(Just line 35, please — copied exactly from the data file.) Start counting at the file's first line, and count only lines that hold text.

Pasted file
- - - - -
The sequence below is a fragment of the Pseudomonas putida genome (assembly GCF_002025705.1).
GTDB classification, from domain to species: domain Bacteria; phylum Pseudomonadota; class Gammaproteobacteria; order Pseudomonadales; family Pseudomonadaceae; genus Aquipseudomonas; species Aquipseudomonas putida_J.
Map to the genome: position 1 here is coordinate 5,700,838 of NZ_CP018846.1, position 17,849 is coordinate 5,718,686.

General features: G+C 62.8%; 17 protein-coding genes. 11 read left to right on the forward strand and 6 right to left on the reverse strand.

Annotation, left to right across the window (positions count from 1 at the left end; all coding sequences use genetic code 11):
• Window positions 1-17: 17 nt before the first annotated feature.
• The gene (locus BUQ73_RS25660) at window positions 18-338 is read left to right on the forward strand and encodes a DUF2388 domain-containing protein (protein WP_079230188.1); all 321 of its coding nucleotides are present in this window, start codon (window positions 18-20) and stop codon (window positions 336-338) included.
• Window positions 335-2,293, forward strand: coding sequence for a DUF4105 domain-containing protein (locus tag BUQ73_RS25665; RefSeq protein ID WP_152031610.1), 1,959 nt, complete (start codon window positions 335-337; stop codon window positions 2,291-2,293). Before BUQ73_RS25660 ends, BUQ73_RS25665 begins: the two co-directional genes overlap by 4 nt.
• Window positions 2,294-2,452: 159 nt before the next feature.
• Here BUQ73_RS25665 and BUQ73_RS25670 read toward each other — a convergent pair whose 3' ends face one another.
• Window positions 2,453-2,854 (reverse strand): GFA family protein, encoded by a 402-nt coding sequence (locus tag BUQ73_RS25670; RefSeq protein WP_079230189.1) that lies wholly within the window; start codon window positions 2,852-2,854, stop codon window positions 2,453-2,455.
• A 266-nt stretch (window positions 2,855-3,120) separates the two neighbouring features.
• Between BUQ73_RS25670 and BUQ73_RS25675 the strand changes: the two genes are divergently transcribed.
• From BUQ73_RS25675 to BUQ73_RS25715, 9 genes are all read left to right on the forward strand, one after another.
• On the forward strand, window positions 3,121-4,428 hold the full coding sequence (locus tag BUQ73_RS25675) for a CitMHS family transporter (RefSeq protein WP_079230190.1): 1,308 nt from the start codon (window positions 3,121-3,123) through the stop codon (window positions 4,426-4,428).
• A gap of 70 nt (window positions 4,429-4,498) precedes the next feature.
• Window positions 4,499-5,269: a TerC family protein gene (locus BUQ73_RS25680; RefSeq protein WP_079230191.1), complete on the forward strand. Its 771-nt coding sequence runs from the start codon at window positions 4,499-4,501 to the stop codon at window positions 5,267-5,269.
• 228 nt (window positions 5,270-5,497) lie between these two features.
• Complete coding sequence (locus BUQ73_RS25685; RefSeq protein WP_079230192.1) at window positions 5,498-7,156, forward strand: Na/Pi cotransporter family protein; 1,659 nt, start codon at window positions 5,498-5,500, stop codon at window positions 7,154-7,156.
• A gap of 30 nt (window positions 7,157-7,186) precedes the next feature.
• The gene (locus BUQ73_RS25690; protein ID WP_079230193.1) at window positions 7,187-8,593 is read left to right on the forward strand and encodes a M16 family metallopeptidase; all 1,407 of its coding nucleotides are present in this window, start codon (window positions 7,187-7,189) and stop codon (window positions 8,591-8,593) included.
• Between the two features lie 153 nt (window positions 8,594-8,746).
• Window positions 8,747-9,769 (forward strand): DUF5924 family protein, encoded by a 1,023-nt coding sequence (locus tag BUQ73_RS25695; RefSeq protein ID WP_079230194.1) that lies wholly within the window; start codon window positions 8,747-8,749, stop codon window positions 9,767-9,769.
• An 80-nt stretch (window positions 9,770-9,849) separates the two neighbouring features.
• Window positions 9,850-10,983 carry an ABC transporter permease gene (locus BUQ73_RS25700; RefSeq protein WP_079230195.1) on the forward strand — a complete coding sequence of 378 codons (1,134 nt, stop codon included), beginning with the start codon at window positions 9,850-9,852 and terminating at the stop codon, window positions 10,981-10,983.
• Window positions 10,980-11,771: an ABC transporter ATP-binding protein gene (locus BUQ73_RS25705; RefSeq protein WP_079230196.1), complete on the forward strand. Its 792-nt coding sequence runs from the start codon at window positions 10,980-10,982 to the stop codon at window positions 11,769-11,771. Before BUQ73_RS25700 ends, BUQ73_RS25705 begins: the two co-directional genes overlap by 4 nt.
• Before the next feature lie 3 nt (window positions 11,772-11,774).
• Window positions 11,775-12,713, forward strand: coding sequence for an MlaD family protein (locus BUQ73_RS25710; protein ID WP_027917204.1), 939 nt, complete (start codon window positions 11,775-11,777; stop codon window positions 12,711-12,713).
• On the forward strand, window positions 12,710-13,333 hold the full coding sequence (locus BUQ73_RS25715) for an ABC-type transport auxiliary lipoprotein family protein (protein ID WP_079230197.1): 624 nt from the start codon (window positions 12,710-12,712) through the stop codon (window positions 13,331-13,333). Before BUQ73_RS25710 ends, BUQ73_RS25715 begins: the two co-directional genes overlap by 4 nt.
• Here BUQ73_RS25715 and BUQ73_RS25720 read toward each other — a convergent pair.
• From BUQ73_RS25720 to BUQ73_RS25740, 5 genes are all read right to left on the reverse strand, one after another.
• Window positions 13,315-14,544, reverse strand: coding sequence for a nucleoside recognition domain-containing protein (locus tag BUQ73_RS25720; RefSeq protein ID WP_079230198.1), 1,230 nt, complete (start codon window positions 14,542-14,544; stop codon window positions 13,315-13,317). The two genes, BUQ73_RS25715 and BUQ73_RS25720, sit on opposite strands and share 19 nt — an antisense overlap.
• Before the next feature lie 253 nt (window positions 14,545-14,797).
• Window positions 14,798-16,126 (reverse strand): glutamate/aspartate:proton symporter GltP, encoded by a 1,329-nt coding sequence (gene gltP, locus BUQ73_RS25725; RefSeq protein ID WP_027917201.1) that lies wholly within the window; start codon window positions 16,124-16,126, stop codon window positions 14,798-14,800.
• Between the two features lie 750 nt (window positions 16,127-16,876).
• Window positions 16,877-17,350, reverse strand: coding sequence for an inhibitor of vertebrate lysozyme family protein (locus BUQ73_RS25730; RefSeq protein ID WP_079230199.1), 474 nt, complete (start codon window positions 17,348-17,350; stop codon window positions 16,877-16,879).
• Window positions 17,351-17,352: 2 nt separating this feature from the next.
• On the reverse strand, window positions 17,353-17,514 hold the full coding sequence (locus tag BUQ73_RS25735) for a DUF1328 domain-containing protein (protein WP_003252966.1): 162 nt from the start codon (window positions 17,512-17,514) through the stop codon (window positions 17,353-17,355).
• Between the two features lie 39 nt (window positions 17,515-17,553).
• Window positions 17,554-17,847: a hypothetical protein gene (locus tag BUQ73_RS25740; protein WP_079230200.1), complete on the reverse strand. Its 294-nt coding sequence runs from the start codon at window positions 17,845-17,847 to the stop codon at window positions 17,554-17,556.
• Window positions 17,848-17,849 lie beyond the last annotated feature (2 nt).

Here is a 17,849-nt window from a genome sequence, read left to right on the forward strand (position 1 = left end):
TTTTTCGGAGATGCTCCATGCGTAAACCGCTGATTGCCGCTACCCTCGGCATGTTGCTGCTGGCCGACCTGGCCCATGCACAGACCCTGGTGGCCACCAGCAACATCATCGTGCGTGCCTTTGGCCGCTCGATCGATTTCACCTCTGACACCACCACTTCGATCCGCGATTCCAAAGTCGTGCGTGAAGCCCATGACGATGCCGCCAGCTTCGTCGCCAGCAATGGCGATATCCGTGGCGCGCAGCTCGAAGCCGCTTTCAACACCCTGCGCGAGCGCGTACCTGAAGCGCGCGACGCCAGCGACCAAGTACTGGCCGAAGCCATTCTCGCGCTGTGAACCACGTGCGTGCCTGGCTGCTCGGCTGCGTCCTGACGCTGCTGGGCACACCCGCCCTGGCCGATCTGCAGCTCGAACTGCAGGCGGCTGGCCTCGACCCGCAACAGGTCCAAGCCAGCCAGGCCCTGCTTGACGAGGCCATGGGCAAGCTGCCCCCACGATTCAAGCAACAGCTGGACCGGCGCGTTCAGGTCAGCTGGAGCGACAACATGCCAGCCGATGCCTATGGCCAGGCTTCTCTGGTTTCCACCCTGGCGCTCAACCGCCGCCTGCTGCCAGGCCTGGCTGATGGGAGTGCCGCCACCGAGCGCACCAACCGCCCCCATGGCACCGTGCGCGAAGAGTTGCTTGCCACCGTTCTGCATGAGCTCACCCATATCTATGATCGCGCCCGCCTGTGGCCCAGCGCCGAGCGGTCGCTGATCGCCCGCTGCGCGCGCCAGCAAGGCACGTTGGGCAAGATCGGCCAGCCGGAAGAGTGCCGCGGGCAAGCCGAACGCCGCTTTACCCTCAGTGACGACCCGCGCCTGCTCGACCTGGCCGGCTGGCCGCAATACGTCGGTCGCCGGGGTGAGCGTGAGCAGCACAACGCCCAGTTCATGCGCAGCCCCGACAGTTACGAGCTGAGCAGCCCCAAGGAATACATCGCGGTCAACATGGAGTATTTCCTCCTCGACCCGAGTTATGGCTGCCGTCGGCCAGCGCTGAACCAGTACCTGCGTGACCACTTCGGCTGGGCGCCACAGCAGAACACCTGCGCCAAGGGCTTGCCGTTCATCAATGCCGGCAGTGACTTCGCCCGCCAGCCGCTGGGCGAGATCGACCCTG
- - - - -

• Between the two features lie 750 nt (window positions 16,127-16,876).